This is the first post in a series on income and wealth inequality in the United States. This topic has been gaining mainstream popularity, with books like Capital in the Twenty-First Century (Piketty, 2013) selling over 1.5 million copies. This post presents some basic facts about the distribution of income and wealth over the past 15 years.
A common “fact” mentioned in discussions on income inequality is that the average CEO makes over 200 times as much as the median worker (see glassdoor for one such example).
While I don’t have data to test this directly, we can still get a general idea of how incomes are distributed. Below, I’ve tabulated several income percentiles for men aged 18-65 (the 50th percentile is the median):
Over the past 15 years, the 5th, 10th, 25th and 50th percentiles have decreased, while the higher percentiles have increased. This is why the median has stayed about the same but the mean has increased. The ACS data actually understates this result, as the income of very wealthy people is replaced with the average income of people with similar characteristics, so you can’t identify individuals (i.e. Bill Gates, Tim Cook, etc.). See here for more details.
This also means we are not getting the top 1% of the top 1% (i.e. the CEO’s). We can see, however, that the top 1% are earning at least 10x as much as the median household.
Below, I show a frequency distribution of income (weighted by the “person weight” in the ACS data) for 2001 and 2014:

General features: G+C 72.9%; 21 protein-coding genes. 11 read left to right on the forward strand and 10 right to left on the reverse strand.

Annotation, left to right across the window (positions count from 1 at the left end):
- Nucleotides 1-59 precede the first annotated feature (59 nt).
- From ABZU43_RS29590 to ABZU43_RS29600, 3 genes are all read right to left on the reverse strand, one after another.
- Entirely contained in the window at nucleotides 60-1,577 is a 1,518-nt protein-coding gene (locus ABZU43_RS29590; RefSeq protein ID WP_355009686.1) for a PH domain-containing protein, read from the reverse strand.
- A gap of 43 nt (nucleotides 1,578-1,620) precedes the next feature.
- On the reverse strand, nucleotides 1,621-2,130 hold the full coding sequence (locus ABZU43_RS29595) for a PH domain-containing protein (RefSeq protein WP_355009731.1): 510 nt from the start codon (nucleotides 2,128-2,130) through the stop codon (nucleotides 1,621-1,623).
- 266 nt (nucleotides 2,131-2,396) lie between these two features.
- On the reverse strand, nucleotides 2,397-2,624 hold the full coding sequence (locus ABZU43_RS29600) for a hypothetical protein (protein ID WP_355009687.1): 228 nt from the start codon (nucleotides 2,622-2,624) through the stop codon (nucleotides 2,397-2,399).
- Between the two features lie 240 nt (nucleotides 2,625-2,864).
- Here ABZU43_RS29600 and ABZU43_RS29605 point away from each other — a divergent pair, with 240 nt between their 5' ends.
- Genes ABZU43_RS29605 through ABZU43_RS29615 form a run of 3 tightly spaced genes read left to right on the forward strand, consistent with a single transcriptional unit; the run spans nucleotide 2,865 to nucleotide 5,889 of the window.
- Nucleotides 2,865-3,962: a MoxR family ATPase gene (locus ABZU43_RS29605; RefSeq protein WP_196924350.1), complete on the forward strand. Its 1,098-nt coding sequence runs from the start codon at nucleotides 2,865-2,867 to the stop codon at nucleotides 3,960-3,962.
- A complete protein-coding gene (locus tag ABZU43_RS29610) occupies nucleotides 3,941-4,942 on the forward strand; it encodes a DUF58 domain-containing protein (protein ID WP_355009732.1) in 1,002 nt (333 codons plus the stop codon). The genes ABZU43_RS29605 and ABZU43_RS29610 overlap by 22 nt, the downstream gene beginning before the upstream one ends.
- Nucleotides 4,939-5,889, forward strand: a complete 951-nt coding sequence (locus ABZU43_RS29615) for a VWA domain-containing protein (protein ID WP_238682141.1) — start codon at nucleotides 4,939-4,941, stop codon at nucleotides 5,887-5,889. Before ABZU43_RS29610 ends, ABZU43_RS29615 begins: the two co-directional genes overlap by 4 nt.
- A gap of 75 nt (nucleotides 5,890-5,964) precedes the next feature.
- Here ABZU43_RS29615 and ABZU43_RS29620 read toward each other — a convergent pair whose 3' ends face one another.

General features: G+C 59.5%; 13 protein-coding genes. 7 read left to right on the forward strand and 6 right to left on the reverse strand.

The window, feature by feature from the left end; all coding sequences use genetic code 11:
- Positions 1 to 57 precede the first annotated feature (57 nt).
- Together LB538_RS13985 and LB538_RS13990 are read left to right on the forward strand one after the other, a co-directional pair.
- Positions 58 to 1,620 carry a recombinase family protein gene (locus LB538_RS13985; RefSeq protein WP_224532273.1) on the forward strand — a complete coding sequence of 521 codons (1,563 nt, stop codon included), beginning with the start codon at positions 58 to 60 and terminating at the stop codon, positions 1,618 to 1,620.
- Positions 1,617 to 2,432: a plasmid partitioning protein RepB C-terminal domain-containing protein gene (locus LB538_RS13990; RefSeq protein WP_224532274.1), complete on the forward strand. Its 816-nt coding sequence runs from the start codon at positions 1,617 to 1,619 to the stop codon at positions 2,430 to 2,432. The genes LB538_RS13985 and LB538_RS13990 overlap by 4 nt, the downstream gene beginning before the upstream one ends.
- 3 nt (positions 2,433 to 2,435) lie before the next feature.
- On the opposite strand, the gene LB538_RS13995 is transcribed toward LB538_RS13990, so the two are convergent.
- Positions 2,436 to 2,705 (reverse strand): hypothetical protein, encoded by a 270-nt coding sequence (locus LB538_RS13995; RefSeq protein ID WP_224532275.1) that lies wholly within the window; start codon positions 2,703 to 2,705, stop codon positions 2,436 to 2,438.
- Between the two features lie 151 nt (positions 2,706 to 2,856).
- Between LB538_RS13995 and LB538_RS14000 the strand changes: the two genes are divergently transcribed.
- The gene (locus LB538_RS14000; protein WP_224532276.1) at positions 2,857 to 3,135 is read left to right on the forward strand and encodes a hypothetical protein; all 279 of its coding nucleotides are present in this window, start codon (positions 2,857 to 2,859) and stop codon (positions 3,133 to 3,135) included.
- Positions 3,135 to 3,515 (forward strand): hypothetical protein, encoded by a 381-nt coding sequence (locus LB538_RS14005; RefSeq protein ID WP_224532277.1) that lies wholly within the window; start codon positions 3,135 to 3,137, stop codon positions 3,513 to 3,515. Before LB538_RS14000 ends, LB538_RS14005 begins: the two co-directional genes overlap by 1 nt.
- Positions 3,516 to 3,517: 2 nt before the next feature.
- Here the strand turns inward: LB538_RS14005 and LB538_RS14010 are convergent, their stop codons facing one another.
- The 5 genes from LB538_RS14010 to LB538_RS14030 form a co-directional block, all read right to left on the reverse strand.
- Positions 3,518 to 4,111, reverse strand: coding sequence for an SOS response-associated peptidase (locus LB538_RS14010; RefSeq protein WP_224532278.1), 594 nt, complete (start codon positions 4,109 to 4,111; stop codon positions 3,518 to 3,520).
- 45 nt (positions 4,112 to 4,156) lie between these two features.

As you can see, the right tail has become “heavier”, with more individuals well above the median.
People like Tim Cook don’t just earn a lot of money, they also accumulate substantial wealth. For this type of analysis, I can only get very aggregated data (source: census). The wealth distribution is broken into 5 groups (Q1 being the lowest, and Q5 being the highest). Below, I plot the evolution of median net worth by group:
Similar to income, it has increased for the top groups, and stayed flat or decreased for the bottom groups.
The median of the top 20% (the 90th percentile) has been flat for the past few years, but the mean has continued to increase:
This implies that the net worth of those in the top of Q5 is increasing (if everyone in Q5 had increasing net worth, the median would be growing as well).
Rates of Return
One of the factors that may drive wealth inequality is that wealth can be invested, and turned into even more wealth. Below I present two charts showing the total return on housing, stocks and bonds, relative to GDP (source Federal Reserve Economic Data):
According to the census data above, mean net worth increased by an average of 5.65% per year for the top 20% of households and 3.59% per year for the next 20% of households. It’s interesting that this is close to the average growth rate for housing and stocks over the same period (although this is purely suggestive evidence).
One of the problems with the evidence I’ve presented is its static nature. It’s true that top 20% are increasing their wealth/income relative to everyone else - but that group isn’t necessarily the same people every year.
According to a Fortune article, “70% of the population will have experienced at least one year within the top 20th percentile of income.” A future post will analyze the Panel Study of Income Dynamics (PSID) which unlike the census (a random sample), tracks the same individuals over time. The PSID can be used to compute the transition probabilities between income quantiles, so we can better understand the dynamic nature of inequality over time.